from The American Heritage® Dictionary of the English Language, 4th Edition
- n. A woman who gathers, reports, or edits news.
from Wiktionary, Creative Commons Attribution/Share-Alike License
- n. A female reporter or newsreader.
from WordNet 3.0 Copyright 2006 by Princeton University. All rights reserved.
- n. a female newsperson
Sorry, no etymologies found.
As suspicion against Britt Shelley mounts, Raley realizes that the newswoman might be his only chance to get personal vindication - and justice for the seven victims of the police station fire.
Kandace Karllsen, a "real, expressive" newswoman "with heart" who talks with her hands because it "drives the point home" and is fixated on "proper a-NUN-see-ay-SHUN!"
I’m not really all that interested in how she did as a "newswoman" — anyone who kisses up to Tim Russert that much will do just fine on morning news — and far more interested in whether I’ll be able to eat my cereal without throwing it at the screen; so far, it looks like breakfast is safe.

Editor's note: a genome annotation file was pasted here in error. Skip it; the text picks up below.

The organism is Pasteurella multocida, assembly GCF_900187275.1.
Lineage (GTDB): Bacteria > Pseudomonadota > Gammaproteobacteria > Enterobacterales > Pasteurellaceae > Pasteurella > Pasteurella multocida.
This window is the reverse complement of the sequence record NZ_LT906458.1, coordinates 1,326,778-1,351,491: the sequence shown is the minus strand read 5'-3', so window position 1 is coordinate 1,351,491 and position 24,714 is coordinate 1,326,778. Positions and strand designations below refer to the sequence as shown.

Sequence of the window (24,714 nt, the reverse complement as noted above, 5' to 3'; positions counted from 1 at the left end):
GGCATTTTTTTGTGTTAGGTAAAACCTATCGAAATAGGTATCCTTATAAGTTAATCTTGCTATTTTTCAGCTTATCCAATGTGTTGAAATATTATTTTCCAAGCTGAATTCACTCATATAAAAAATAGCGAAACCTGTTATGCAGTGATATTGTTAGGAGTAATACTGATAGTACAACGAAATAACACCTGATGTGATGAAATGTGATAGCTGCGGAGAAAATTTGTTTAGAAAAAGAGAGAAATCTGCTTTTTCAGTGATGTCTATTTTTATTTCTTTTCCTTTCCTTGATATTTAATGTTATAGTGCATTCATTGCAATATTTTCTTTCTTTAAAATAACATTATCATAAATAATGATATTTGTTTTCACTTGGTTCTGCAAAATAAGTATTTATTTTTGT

"Hereafter," scripted by British writer Peter Morgan ( "The Queen," "Frost/Nixon") dwells on the experiences of three characters: a French newswoman (Cecile de France) who survives a tsunami, a West Coast psychic (Matt Damon) in crisis, and an English boy who has lost his twin brother.
Earlier this year, veteran newswoman Barbara Walters counted her 2000 interview with Martin the only chat of her entire career that she reflects on with regret.
But she's a newswoman, and what happened to her in Tahir Square was news.
The journalist/foreign-policy scholar let loose on Twitter on Tuesday evening with a burst of cynicism upon the news of CBS newswoman Lara Logan's brutal assault in Cairo: Lara Logan had to outdo Anderson Cooper . . . at a moment when she is going to become a martyr and glorified we should at least remember her role as a major war monger. . .
Mark Whitaker greeted the crowd to say how passionate she is, emphasizing her long hours, not just charismatic but committed, a real hardworking newswoman.
The newswoman asked why Ms. Kennedy had a “rocky rollout.”
Serene Branson's mysterious episode went viral on the Web, triggering waves of mockery and concern from people who'd never heard of the local newswoman before, and widespread speculation she'd had a stroke.
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